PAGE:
15.  Cambodia Volunteers for Society (CVS)

16.  Cambodian Center for Human Rights (CCHR)

17.  Cambodian Human Rights Action Coalition (CHRAC)

18.  Cambodian Women’s Development Agency (CWDA)

19.  Cambodian Youth Network (CYN)

20.  Cambodian Independent Teacher Association (CITA)

21.  Civil Rights Defenders

22.  Coalition for Integrity and Social Accountability (CISA)

23.  Coalition of Cambodian Farmers Community (CCFC)

24.  Committee for Free and Fair Elections in Cambodia (COMFREL)

25.  Community Legal Education Center (CLEC)

26.  Cooperation Committee for Cambodia (CCC)

27.  Equitable Cambodia (EC)

28.  Former Boeung Kak Women Network Community

29.  Front Line Defenders

30.  Gender and Development for Cambodia (GADC)

31.  Heinrich Böll Stiftung/Foundation

32.  Housing Rights Task Force (HRTF)

33.  Human Rights Watch

34.  Independent Democracy of Informal Economy Association (IDEA)

35.  Indigenous Youth at Prome Commune, Preah Vihear Province

36.  Indradevi Association

37.  International Federation for Human Rights (FIDH), in the framework of the Observatory for the Protection of Human Rights Defenders

38.  Kuoy Ethnic Community at Prame Commune, Preah Vihear Province

39.  Land Conflict Community, Krous Village, Battambang Province

40.  Land Conflict Community, Skun Village, Siem Reap Province

41.  Land Community, Prek Chik Village, Koh Kong Province

42.  Land Community, Village I, Sangkat III, Preah Sihanouk Province

43.  Lor Peang Community, Kampong Chhnang Province

44.  Phnom Bat Community

45.  Ponlok Khmer

46.  Railway Station, Tuol Sangkae A Community

47.  SOS International Airport Community

48.  Southeast Asian Press Alliance (SEAPA)

49.  Star Kampuchea

50.  Strey Khmer Organization

51.   Union Aid Abroad-APHEDA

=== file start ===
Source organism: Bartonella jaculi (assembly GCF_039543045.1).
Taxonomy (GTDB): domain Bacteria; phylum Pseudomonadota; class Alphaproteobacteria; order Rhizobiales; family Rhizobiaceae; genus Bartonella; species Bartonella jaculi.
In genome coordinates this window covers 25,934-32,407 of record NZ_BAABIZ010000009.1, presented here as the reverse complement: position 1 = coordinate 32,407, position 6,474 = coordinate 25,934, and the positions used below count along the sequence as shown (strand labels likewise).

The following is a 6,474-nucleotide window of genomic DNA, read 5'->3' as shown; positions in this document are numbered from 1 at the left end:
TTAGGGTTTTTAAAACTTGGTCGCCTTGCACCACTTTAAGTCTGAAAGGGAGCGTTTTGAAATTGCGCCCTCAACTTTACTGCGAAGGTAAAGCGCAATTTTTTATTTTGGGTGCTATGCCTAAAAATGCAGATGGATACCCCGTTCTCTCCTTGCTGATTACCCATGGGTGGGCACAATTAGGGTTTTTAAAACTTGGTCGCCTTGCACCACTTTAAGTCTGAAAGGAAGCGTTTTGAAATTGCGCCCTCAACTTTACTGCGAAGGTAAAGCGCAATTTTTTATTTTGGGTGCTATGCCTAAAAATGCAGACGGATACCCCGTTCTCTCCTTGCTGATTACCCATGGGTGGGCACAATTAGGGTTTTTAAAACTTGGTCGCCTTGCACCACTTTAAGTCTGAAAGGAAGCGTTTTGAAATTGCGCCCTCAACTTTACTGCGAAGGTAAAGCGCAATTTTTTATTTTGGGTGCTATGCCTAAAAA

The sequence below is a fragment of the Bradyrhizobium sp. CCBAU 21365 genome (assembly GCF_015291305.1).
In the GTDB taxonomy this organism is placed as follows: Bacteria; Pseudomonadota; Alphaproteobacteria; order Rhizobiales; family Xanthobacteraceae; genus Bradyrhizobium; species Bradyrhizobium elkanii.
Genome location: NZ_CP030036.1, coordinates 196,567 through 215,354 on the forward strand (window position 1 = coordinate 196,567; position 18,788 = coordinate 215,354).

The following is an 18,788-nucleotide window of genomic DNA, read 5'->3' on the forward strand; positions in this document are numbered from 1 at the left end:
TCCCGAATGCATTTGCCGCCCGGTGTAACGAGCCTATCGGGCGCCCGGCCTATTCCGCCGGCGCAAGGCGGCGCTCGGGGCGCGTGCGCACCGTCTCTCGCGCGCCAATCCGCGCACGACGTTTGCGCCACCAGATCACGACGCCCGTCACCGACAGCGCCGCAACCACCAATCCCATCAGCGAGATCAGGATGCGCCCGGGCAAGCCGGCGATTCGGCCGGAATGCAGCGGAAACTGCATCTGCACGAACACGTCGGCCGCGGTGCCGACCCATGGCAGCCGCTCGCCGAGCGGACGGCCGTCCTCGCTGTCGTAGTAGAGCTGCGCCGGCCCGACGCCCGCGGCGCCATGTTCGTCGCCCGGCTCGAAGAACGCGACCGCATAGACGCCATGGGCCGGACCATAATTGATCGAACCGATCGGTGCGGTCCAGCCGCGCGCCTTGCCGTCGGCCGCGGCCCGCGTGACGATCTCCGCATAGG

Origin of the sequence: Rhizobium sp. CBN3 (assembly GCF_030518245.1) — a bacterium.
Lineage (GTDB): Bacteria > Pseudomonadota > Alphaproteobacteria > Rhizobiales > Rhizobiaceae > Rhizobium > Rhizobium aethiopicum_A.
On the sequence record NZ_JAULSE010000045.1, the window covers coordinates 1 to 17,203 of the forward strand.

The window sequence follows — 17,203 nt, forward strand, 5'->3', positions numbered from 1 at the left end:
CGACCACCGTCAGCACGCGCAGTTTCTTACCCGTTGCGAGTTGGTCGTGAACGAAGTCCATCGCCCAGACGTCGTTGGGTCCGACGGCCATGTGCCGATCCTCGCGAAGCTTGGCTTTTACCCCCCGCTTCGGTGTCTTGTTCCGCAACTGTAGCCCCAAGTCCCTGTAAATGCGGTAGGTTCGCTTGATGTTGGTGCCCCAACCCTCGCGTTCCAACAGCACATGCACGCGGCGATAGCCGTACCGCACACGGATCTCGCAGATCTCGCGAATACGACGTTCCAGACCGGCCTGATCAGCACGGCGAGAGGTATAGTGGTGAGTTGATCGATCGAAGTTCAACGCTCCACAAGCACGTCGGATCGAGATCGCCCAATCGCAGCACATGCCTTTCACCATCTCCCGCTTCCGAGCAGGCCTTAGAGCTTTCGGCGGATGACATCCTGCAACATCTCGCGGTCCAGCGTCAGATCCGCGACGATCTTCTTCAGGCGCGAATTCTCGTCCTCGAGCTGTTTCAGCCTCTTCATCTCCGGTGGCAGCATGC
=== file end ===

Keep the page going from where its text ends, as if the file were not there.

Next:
52.  World Organisation Against Torture (OMCT), in the framework of the Observatory for the Protection of Human Rights Defenders

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[International] Australia/Cambodia: Deal Puts Refugees at Risk -HRW

Australia/Cambodia: Deal Puts Refugees at Risk
Phnom Penh Has Poor Record on Refugee Protection, Basic Rights

A new refugee agreement between Australia and Cambodia does not meet Australia’s commitment to send refugees to a “safe third country,” and will undermine refugee protection in the region, Human Rights Watch said today. A Cambodian government press release states that the Australian immigration minister, Scott Morrison, will sign a Memorandum of Understanding on the settlement of refugees in Cambodia with the Cambodian interior minister, Sar Kheng, in Phnom Penh on September 26, 2014.

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Australia and Cambodia have not released the terms of the agreement. However, Morrison has previously said that up to 1,000 asylum seekers sent by Australia to Nauru, where they have been recognized as refugees, may be transferred to Cambodia on a “voluntary basis.” Although Cambodia is a party to the 1951 Refugee Convention, it has failed to protect refugees and asylum seekers, returning them to countries where they faced persecution.